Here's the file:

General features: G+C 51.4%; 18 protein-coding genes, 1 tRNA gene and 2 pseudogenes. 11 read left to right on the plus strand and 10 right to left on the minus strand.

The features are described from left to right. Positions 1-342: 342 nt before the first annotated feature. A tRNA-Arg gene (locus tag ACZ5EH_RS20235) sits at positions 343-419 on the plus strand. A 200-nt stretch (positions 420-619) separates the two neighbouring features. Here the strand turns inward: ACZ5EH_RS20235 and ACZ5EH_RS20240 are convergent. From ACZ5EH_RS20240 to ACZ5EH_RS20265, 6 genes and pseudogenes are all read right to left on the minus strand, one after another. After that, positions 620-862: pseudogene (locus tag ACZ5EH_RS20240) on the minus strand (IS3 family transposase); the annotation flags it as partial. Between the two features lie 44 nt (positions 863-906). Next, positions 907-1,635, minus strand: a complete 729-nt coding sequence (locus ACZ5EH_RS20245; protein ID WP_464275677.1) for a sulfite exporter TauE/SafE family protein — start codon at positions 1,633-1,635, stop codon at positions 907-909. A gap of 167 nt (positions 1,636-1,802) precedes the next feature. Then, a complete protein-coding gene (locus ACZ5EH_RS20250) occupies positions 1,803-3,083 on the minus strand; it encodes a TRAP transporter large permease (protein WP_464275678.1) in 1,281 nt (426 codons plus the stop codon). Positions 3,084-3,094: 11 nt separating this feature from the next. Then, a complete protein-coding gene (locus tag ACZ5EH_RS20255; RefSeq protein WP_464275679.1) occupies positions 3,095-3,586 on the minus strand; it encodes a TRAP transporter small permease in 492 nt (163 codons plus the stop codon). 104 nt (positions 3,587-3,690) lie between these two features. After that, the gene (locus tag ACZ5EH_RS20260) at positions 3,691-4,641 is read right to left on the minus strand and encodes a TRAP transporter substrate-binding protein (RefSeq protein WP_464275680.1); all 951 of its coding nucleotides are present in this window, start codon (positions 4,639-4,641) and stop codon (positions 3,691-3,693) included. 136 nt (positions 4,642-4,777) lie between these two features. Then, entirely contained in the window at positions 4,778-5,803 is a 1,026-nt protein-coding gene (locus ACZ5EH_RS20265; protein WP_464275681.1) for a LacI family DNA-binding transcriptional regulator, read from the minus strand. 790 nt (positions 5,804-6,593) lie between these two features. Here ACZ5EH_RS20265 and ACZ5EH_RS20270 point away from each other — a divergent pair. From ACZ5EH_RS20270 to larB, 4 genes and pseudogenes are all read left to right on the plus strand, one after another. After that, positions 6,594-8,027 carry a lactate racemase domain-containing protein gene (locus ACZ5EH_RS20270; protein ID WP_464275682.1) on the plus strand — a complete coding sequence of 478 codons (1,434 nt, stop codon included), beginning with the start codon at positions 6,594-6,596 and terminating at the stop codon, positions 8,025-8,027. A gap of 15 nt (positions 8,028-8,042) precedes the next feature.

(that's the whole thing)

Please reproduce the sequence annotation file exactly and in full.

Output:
General features: G+C 51.4%; 18 protein-coding genes, 1 tRNA gene and 2 pseudogenes. 11 read left to right on the plus strand and 10 right to left on the minus strand.

The features are described from left to right. Positions 1-342: 342 nt before the first annotated feature. A tRNA-Arg gene (locus tag ACZ5EH_RS20235) sits at positions 343-419 on the plus strand. A 200-nt stretch (positions 420-619) separates the two neighbouring features. Here the strand turns inward: ACZ5EH_RS20235 and ACZ5EH_RS20240 are convergent. From ACZ5EH_RS20240 to ACZ5EH_RS20265, 6 genes and pseudogenes are all read right to left on the minus strand, one after another. After that, positions 620-862: pseudogene (locus tag ACZ5EH_RS20240) on the minus strand (IS3 family transposase); the annotation flags it as partial. Between the two features lie 44 nt (positions 863-906). Next, positions 907-1,635, minus strand: a complete 729-nt coding sequence (locus ACZ5EH_RS20245; protein ID WP_464275677.1) for a sulfite exporter TauE/SafE family protein — start codon at positions 1,633-1,635, stop codon at positions 907-909. A gap of 167 nt (positions 1,636-1,802) precedes the next feature. Then, a complete protein-coding gene (locus ACZ5EH_RS20250) occupies positions 1,803-3,083 on the minus strand; it encodes a TRAP transporter large permease (protein WP_464275678.1) in 1,281 nt (426 codons plus the stop codon). Positions 3,084-3,094: 11 nt separating this feature from the next. Then, a complete protein-coding gene (locus tag ACZ5EH_RS20255; RefSeq protein WP_464275679.1) occupies positions 3,095-3,586 on the minus strand; it encodes a TRAP transporter small permease in 492 nt (163 codons plus the stop codon). 104 nt (positions 3,587-3,690) lie between these two features. After that, the gene (locus tag ACZ5EH_RS20260) at positions 3,691-4,641 is read right to left on the minus strand and encodes a TRAP transporter substrate-binding protein (RefSeq protein WP_464275680.1); all 951 of its coding nucleotides are present in this window, start codon (positions 4,639-4,641) and stop codon (positions 3,691-3,693) included. 136 nt (positions 4,642-4,777) lie between these two features. Then, entirely contained in the window at positions 4,778-5,803 is a 1,026-nt protein-coding gene (locus ACZ5EH_RS20265; protein WP_464275681.1) for a LacI family DNA-binding transcriptional regulator, read from the minus strand. 790 nt (positions 5,804-6,593) lie between these two features. Here ACZ5EH_RS20265 and ACZ5EH_RS20270 point away from each other — a divergent pair. From ACZ5EH_RS20270 to larB, 4 genes and pseudogenes are all read left to right on the plus strand, one after another. After that, positions 6,594-8,027 carry a lactate racemase domain-containing protein gene (locus ACZ5EH_RS20270; protein ID WP_464275682.1) on the plus strand — a complete coding sequence of 478 codons (1,434 nt, stop codon included), beginning with the start codon at positions 6,594-6,596 and terminating at the stop codon, positions 8,025-8,027. A gap of 15 nt (positions 8,028-8,042) precedes the next feature.